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July 08, 2004

Exactly What Is Wrong With Democrats « Politics As Usual »
While I'm on the subject of the table of contents of National Journal (didn't know it could be so fruitful, did you?): A nugget describing Jonathan Rauch's column says, "John F. Kerry should take a page from John F. Kennedy's 1960 playbook and run as a hard-liner on national security issues."

And this brings up probably my biggest pet peeve of all time, political-campaign division: No he shouldn't. No, Kerry shouldn't. He should campaign on whatever it is he believes. No pretending. He should say what he thinks, how he would govern, and let the electoral chips fall where they may.

This is what I can't stand about Democratic candidates, chiefly. They won't run Honest Injun; they get all artful and calculating and masking. They spend months trying to fool the booboisie, so as to get in and then be themselves.

You won't have this problem with George W. Bush. He can't be other than himself. He couldn't be obscure if he tried. Sure, he's a politician, and not without some political artfulness — but, pretty much, what you see is what you get. No surprises. Take 'im or leave 'im.

Advice like Jonathan Rauch's makes me sick to my stomach, and sours me on the American political system. John Kerry is a Massachusetts liberal who hated Reagan, hated the hawks, and who said — you know this is my favorite quote — that the Grenada invasion "represented a bully's show of force against a weak Third World nation."

Let Reagan be Reagan, Let Poland be Poland, Let Kerry be Kerry, Let Rauch be Rauch . . .

My prayer, for this political year, is what it always is: that the candidates will just run honestly, and allow the voters to decide. That's what I would do. I swear. (Not that I'm gettin' elected to anything, believe me.)

If Democrats don't have enough confidence their policies, platforms, and views will garner sufficient support from the populace, then the worst thing in the world would be to let them have power. That's exactly what I hated about Al Gore: he "reinvented" himself, and the non- liberal media never said anything negative about it at all. They enabled it, they abetted it, they encouraged it, they gushed over it. And Democrats, in their hatred of allowing people the freedom to choose for themselves how to spend the money they earn and experience the consequences of their own decisions, will back such fundamentally dishonest politicians if it means wresting power away from Republicans.

Look around the United States right now. Republican policies work. The only things from President Clinton's administration that worked were what he appropriated from the Republican playbook.

It disgusts and disheartens me that approximately 50% of the people in this nation could be so petty, short-sighted, and generally clueless of the way the world works. Sure, it would be great if visualizing world peace could bring it about, if welfare could eliminate poverty instead of sustaining it. But that's not reality, and it's not the way to vote. The supreme irony, to me, is that Democrats in Democrat states are blaming President Bush because their own Democrat policies have resulted in slower recovery than the Republican states with Republican policies. Democrats, as a group, seem to embody that classic definition of insanity: keep doing the same harmful action expecting beneficial results.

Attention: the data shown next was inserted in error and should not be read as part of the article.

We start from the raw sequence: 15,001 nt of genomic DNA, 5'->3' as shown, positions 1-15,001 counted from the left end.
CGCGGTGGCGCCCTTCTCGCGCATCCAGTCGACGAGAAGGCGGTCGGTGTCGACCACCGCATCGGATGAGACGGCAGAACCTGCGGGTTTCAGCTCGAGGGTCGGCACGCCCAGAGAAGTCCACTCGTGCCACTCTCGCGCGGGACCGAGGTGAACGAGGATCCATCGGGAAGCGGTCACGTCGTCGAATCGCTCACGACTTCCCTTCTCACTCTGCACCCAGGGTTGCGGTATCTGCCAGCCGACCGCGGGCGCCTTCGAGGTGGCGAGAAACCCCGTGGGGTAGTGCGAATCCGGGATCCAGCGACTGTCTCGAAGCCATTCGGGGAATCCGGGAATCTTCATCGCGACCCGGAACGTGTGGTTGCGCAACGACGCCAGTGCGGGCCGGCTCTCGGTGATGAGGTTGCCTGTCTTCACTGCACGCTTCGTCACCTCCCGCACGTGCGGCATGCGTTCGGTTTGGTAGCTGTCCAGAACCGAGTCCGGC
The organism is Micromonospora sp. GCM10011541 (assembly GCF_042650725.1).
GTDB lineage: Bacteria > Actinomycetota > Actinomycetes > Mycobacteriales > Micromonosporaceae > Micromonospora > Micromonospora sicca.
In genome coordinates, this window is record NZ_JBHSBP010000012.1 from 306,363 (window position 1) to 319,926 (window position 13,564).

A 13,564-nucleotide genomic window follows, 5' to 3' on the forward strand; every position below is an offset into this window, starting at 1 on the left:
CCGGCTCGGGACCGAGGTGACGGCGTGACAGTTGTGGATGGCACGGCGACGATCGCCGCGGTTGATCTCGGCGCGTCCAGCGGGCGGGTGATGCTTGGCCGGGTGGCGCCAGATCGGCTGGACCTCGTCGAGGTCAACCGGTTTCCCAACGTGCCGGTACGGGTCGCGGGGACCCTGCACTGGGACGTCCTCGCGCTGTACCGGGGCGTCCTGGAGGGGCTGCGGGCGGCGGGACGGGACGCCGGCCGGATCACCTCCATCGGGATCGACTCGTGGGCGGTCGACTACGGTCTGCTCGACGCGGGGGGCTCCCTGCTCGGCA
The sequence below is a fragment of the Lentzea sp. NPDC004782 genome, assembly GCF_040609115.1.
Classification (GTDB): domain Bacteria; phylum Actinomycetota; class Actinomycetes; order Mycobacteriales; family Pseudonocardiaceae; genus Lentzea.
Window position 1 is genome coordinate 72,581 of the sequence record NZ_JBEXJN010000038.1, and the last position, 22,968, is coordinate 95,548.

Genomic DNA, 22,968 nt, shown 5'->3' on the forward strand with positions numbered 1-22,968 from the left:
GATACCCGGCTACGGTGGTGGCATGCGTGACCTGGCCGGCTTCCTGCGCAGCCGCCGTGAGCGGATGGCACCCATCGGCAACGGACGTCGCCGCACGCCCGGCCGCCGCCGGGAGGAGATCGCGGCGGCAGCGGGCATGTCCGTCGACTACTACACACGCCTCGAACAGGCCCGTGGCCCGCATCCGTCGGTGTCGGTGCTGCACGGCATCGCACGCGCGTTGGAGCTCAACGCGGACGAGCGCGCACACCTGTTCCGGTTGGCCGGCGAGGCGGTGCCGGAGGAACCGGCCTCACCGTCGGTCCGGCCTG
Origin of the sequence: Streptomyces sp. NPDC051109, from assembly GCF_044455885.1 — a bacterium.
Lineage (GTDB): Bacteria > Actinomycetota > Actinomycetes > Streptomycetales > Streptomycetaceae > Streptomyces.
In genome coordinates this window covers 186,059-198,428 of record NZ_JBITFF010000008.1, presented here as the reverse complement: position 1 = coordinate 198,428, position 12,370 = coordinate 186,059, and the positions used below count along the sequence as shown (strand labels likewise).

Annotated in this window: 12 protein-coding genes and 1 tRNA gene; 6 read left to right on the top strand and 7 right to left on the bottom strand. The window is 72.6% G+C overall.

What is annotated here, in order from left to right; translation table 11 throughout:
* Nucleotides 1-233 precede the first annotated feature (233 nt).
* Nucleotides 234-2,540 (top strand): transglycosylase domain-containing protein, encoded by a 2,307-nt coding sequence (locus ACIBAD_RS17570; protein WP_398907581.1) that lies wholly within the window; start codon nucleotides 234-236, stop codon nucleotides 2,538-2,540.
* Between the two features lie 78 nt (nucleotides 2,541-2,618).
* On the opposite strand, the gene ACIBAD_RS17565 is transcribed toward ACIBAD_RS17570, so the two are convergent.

Oh, the blockquote came from today's Impromptus.

Posted by Nathan at 05:17 PM | Comments (3)

Is Jonathan Rauch a Democrat? If so, he sure as hell isn't the kind most people's imaginations would conjure up if that's all they knew about him.

Be that as it may, it's not possible to tell from that one sentence (most of his NJ articles are eventually posted to Reason On-line, but this one isn't there yet, and I don't feel like registering for NJ) what the meaning of his "advice" is. Why is a political reporter's opinion about what a candidate needs to do to win necessarily "advice," anyway?

Then there's the fact that candidates can't always know what they would do in whatever confluence of circumstances they face. It's one thing to say that you should make your principles plain, but that doesn't take away the burden of prioritizing them if necessary in practice. You know, kind of the way "free trade" GWB was happy to sign off on that bailout of big, antiquated steel companies.

Posted by: Sean Kinsell at July 8, 2004 07:28 PM

Ouch. Good point.
However, that doesn't address Mr. Gore's "reinventing" himself, or President Clinton's deliberate "move to the right" after he won the primaries by campaigning as a solid (but not extreme) liberal.
And so, I think the enacting of policies can never be executed in an ideological vacuum. I don't blame President Clinton for signing welfare reform, because the Republicans had a credible chance to overturn a veto...
But if you make promises you never intend to keep, if you deliberately misrepresent your position, so that you can enact your hidden policy after elected...well, that's despicable.

Posted by: Nathan at July 8, 2004 08:02 PM

True--not that, heaven forfend, I was defending Clinton and Gore and their many avatars. My point wasn't that Bush is also inconsistent so why not just call it even. My point was that thinking you can be an influential politician without compromising anything is as unrealistic as thinking you can have a welfare state that doesn't turn people into parasites. And there are sometimes ways to tweak the presentation of a policy to appeal to different groups without eviscerating or misrepresenting it.

Posted by: Sean Kinsell at July 8, 2004 11:13 PM
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